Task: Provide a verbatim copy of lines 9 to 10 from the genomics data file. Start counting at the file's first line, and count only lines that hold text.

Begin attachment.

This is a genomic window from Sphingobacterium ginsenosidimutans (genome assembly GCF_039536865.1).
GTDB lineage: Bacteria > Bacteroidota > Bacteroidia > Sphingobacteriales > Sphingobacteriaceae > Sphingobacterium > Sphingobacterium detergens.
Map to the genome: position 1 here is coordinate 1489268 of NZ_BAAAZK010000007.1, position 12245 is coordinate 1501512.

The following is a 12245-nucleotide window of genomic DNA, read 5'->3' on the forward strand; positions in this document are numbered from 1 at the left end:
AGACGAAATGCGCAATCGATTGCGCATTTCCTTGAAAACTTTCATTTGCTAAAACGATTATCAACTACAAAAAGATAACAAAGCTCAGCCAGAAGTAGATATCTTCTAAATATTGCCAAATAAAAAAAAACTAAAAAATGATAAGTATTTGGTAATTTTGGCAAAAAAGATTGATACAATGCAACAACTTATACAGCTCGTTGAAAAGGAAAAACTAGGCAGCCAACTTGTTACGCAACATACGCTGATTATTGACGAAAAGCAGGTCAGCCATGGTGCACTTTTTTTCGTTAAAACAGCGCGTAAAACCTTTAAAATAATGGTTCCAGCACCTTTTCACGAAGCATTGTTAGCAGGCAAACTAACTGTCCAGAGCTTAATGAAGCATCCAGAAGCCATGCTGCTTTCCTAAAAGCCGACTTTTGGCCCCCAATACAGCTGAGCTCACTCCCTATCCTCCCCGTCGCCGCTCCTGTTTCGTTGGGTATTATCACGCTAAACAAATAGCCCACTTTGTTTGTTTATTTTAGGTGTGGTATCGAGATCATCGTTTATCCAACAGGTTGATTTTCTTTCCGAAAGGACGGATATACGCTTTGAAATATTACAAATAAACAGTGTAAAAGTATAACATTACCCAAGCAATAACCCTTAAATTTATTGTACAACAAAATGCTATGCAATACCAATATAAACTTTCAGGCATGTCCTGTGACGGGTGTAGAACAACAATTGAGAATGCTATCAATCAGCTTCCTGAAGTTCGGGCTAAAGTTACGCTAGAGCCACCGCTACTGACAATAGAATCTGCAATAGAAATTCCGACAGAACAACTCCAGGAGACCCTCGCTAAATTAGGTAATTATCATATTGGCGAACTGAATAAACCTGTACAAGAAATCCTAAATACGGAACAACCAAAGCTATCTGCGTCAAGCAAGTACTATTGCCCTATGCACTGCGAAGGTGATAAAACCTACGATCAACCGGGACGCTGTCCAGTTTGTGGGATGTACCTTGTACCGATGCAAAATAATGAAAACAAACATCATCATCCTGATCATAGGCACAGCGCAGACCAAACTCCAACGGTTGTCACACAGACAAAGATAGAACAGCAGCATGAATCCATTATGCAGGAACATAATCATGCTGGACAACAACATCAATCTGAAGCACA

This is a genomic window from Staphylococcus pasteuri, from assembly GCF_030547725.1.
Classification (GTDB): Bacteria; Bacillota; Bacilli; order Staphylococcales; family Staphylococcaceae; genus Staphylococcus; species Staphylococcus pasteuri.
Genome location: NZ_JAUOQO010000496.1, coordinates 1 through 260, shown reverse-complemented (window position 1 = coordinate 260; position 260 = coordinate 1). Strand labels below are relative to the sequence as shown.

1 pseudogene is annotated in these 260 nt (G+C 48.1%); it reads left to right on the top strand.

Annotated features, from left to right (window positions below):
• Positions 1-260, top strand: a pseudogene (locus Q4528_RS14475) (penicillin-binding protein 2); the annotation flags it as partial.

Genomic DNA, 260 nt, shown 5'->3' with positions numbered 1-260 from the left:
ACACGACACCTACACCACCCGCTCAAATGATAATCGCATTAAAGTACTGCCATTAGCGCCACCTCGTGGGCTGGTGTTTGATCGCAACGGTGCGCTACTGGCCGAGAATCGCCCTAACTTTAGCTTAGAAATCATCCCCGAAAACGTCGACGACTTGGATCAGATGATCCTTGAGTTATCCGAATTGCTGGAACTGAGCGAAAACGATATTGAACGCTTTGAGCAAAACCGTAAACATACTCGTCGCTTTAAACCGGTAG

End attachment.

1 pseudogene is annotated in these 260 nt (G+C 48.1%); it reads left to right on the top strand.

Annotated features, from left to right (window positions below):